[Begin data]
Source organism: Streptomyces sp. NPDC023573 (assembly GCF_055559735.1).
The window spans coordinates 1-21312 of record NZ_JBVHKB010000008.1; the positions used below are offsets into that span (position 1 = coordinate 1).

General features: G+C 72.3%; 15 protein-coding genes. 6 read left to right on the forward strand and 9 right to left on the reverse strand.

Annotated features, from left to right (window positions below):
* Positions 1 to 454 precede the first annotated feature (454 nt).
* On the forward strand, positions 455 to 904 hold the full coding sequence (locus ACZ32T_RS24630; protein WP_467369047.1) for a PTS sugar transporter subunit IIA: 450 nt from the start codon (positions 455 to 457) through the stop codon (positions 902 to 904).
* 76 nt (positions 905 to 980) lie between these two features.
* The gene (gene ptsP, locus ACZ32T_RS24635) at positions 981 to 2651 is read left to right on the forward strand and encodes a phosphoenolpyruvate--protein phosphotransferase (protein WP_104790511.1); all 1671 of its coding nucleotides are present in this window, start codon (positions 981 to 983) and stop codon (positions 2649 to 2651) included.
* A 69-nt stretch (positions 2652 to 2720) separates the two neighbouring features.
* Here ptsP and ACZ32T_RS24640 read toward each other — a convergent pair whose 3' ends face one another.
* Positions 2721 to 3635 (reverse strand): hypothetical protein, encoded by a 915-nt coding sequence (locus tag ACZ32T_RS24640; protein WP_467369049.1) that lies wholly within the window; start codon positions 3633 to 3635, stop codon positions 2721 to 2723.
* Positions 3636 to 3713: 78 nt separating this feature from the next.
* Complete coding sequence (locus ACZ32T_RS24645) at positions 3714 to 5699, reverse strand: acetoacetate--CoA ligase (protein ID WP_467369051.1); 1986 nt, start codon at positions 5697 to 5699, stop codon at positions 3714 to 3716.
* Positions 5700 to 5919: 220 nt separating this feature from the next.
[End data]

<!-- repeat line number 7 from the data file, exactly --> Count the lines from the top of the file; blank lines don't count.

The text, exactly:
* 76 nt (positions 905 to 980) lie between these two features.